EHR-the 40 chicken crocodile

Got a couple hundred million burning a hole in your pocket?  Why not buy an EHR?  Indeed.

Riddle me this Batman, “What is a 40 chicken crocodile?”

It is the number of chickens you have to feed it each day to keep it from eating you. What is the crocodile at your hospital?  Is it your EHR?

Let me recount to you a true story about the details of one of the EHR “success” stories.  A major hospital who selected their EHR from among one of what I like to call the oligopoly EHR Flavor of the Month Club.  You know the suspects.

Permit me to throw a wrench to those clairvoyants who think they know where this is going before I’ve even written it.  Admittedly, I have a tendency to throw metaphorical tomatoes in one direction—that of the vendors.  That’s because, they are often easy targets.  Slow down Pepito.

This hospital, and from what I was told, the vendor, did it right.  I am not sure I would have differed from the approach of either.  The hospital spent a few years in its vendor selection process, and they were very thorough.  They spent two years building their process maps, ensuring the vendor implemented the EHR to meet their needs, not the other way around.  Operations led the nine-figure project.

They implemented many of the support functions and a few of the specialty functions.  Here come the chickens.  After implementation, cash flow dropped by 80 percent for several months due to significant issues they encountered cleaning up the revenue side.  Doctors were instructed to cut their hours by fifty percent to allow them to learn to use the system.  Hours are still down by twenty percent, well more than a year later.  Users use about one-third of the functionality, even after a rigorous training program.

The hospital held off doing most of the clinical implementations for two years.

I asked for some recommendations.  What would you have done differently?  Here’s what I learned.  If you have a research organization you need to spend extra special attention to their workflows.  Managing post-go-live was a big issue to begin to offset productivity losses. Without a continuous process improvement program the EHR would not have been accepted. Do not pick a go-live date at the outset of the project as it causes the organization to be paralyzed simply to hit the date.  Testing was compromised to meet the go-live date. The post go-live issues are still being fought.  Do not let the design or build teams skimp on either reporting or testing, they are still playing catch-up.

So, after doing a pretty bang up job, at least from where I sit, there are still a lot of chickens being fed to the crocodile.  Wonder how many chickens it would have taken had the users not been as involved as they were.  How many had the users not spent two years pre-build defining processes?  A lot.  Now comes the rest of the clinical effort.  See you at the poultry counter.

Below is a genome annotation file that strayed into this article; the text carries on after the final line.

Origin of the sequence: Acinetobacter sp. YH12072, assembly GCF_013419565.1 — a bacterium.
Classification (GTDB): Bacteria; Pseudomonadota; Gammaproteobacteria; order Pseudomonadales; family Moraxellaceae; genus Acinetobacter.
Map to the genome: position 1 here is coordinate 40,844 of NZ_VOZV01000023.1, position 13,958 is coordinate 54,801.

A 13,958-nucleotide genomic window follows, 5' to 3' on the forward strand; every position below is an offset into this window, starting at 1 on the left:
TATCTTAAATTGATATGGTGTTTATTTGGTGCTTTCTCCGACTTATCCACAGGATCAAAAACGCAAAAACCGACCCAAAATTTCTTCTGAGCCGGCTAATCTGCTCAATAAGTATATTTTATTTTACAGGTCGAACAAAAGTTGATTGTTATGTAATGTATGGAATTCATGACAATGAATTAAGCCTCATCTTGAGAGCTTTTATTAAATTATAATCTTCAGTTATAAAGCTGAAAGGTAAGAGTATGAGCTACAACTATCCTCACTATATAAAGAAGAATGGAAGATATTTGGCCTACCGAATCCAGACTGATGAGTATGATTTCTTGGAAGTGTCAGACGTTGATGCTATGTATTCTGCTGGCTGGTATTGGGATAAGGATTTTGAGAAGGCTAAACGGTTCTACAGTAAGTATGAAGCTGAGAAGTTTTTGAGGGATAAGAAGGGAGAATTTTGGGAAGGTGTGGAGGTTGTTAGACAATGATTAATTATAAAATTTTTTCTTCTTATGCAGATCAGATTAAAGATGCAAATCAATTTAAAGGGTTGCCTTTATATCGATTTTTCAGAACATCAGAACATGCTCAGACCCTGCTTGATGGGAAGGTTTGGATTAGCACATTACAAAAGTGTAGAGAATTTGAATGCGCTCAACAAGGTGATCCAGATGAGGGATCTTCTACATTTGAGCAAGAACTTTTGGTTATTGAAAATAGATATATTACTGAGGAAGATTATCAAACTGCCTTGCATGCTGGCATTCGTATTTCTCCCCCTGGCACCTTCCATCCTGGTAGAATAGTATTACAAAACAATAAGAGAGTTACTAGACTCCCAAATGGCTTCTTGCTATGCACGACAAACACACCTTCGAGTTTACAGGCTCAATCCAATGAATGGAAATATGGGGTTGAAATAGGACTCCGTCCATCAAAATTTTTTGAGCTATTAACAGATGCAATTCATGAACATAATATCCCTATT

saint Paul M. Roemer
Chief Imaginist, Healthcare IT Strategy

1475 Luna Drive, Downingtown, PA 19335
+1 (484) 885-6942

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3 thoughts on “EHR-the 40 chicken crocodile

  1. User involvement is critical, but … Their involvement is to define requirements, not solutions. Requirements include what has to be done and how it will be done at the user interface. The IT guys define options and costs and the users make the decisions about what will be done and how at the user interface.

    The problem with most user designs that I have seen has not been that they don’t work. The problem is they are incomplete. In daily life, the “what if’s” occur so seldom that we can make up answers as we go. That doesn’t work with computer systems because if something unusual comes up, there are not a lot of real time options. The IT guys have to keep asking the “what if’s.”

    It is really important to get roles defined, understood and then enforced. The folks who have been all the way through a system development a couple of times need to setting the rules and enforcing them. And they need to be willing to explain why a rule is important. This is not a matter or respecting your elders, it is a matter of getting the job done.


  2. Pingback: ICMCC News Page » EHR-the 40 chicken crocodile

  3. Thanks Hal. Here’s how I look at it in a nutshell.

    Users do. IT replicates what users do. Users answer “what”. IT answers “how”. When one group does not have the answer, we have workarounds.

    IT can’t replicate what they don’t know.


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